Successful contractors have one thing in common: they have the best people working for them … or, I should say, with them.
They are always on the lookout for qualified people looking for long-term positions. They know they “can’t do it alone,” so they constantly seek out the best people and give them career opportunities. They’ve learned that good, motivated people can accomplish great things and weak people can’t handle normal responsibilities.
Contrary to what many in the industry think, hiring the best is not all about the starting salary package. For the kind of people you want in your organization, opportunity usually trumps starting salary. That said, you’ll never hire the best people if your competitors offer better compensation packages than you. Offering less than market rates is a sure way to create a revolving door when it comes to keeping good people.
Always seek leaders
Successful companies are always seeking emerging leaders who can work their way up their organizational charts. That should be your goal, as well, recruiting and hiring qualified people looking for long-term positions. For that reason, include a discussion about long-term opportunities within your company during every interview you conduct. In today’s tight employment market your applicants may (and probably do) have several options.
First impressions are usually accurate, so if at first you see something good in an applicant, follow up on it. But, be a good listener. Ask open-ended questions, and then be quiet and let the jobseeker tell you their story. What you want to discover is the applicant’s level of engagement, their attitude. There is logic in the adage “hire attitude and then train specifics.”
I know a large contractor who hired an auto dealership general manager as his general manager some time ago and it worked out very well. Yes, the jobseeker had good management skills but, equally important, he brought a can-do attitude to his new job.
Fill your senior management team with the best people, and they’ll help you find the best middle managers because they want to work with a winning team. Senior vice president, general manager and operations managers are your key partners in finding the most qualified middle managers and growing your company. Challenge your management team to assemble a top-class team of middle managers.
Establish goals, set expectations
Regardless of position, each new hire should know what is expected of them in terms of job performance and what they can expect in return for their services. Be reasonable with your expectations, but never set goals that are achievable by mediocre performance. Clearly state expectations and avoid over-promising.
“First of all, do you have a clear role for the individuals you’re looking for? Having a clear role covering job duties and objectives as well as who they report to and how they are going to be measured is a good way to increase success,” says Mike Rorie, CEO of GoiLawn and the former owner of a multimillion-dollar landscape company.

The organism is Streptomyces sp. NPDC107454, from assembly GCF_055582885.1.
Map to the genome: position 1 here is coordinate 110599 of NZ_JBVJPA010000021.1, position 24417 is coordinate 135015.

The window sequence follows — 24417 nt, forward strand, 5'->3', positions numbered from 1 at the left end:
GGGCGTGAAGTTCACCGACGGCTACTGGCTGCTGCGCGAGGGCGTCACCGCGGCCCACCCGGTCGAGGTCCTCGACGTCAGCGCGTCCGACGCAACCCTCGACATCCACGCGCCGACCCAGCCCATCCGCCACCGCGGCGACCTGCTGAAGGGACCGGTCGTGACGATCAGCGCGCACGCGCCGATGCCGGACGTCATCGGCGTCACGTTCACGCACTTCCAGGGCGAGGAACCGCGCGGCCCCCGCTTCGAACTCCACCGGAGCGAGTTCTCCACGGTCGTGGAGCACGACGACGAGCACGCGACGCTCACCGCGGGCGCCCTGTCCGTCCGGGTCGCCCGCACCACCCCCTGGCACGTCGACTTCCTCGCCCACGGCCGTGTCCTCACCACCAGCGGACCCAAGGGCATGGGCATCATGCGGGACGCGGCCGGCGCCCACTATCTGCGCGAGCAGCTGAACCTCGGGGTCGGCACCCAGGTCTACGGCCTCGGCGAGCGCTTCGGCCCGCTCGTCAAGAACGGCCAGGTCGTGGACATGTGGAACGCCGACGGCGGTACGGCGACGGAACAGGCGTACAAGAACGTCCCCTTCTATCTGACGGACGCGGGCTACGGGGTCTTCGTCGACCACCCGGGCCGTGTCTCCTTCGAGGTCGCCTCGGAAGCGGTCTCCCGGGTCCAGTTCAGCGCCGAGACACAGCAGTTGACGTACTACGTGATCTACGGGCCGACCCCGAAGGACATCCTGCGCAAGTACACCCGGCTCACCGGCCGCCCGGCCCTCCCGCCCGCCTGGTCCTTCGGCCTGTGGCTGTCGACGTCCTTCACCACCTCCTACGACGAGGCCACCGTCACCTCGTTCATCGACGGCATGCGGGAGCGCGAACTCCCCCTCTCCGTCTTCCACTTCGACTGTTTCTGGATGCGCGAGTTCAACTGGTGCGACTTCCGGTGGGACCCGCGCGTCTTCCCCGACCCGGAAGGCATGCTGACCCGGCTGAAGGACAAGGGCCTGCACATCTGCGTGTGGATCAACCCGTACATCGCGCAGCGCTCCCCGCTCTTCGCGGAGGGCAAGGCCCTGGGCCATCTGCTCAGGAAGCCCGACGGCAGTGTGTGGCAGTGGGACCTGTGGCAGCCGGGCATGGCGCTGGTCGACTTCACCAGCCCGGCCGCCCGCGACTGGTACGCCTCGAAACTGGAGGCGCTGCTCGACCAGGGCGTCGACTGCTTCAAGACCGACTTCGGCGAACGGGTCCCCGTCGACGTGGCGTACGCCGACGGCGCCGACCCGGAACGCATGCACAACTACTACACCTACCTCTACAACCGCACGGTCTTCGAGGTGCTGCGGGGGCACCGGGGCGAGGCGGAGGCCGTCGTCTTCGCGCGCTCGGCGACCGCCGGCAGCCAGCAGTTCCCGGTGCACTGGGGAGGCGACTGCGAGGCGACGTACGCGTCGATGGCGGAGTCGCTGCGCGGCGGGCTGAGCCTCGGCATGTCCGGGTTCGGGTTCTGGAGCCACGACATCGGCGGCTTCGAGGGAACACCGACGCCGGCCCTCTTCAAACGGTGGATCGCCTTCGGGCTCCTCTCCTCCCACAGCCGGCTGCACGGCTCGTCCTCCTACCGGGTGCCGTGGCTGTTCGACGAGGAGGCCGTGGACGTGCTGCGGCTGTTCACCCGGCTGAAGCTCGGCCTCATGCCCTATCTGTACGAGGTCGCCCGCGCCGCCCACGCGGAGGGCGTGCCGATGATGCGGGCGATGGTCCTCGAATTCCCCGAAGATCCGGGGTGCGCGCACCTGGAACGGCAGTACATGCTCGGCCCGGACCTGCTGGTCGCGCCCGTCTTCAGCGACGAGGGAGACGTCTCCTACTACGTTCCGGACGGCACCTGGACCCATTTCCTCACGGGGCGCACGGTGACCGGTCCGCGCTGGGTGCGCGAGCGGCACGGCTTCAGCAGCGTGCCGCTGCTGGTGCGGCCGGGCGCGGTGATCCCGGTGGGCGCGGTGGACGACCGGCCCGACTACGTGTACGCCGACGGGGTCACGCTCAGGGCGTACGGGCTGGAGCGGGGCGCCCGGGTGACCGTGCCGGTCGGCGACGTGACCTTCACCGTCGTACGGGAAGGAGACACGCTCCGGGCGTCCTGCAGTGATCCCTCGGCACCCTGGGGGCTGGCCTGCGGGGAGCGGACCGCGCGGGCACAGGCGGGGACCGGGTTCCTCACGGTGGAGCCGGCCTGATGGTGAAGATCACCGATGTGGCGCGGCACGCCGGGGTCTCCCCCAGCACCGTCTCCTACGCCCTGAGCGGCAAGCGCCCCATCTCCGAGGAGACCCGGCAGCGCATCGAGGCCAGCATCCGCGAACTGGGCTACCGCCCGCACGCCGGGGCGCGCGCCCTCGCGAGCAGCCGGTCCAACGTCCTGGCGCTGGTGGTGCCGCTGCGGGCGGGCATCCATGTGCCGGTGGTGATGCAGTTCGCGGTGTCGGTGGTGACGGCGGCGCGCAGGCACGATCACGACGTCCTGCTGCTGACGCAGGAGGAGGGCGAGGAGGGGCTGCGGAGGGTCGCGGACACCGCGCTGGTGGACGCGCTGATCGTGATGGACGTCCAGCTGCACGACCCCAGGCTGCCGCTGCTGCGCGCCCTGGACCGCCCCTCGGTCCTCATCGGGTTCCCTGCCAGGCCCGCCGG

“If you want to hedge your bets, have them assessed, using software designed to tell how a person will behave in several situations and how they interpret and communicate. I’ve used PeopleBest.com and had good success,” continues Rorie. He also advises having your management team involved in making important employee hires.
Then comes training and periodic performance reviews. Rorie advises reviewing the performance of a new manager after 90 days, but sooner if any possible issues begin to develop.
Lay out the advancement path
Good managers want to be great managers. Good account managers want to be promoted when they consistently exceed goals. The same goes for supervisors, crew chiefs and laborers. I have seen many examples of employees starting as laborers and working their way into management. Every new hire should realize that when they excel at their current position they will have advancement opportunities.
Challenge people and keep them on track by setting goals. Set top management goals focused on company profitability and cost reductions. Chart the progress of new managers and reward them when their performance achieves or exceeds the goals you have established. Establish regular check points that let employees know where they stand in relationship to their goals.
Sales and marketing people are responsible for and challenged to increase revenue and business. Account managers’ main responsibilities include retaining and growing their existing client base and establishing new accounts. They’re also responsible for the profit margins on their accounts, and they work in conjunction with management to address low-margin clients.
It’s the job of supervisors to lead the way by establishing goals and involving the crews in implementing the company’s action plans. Field supervisors, crew chiefs and operators must continually focus on increasing efficiency and productivity on every job.
Hiring the right people is important to growing your business, and so is letting your people grow along with you.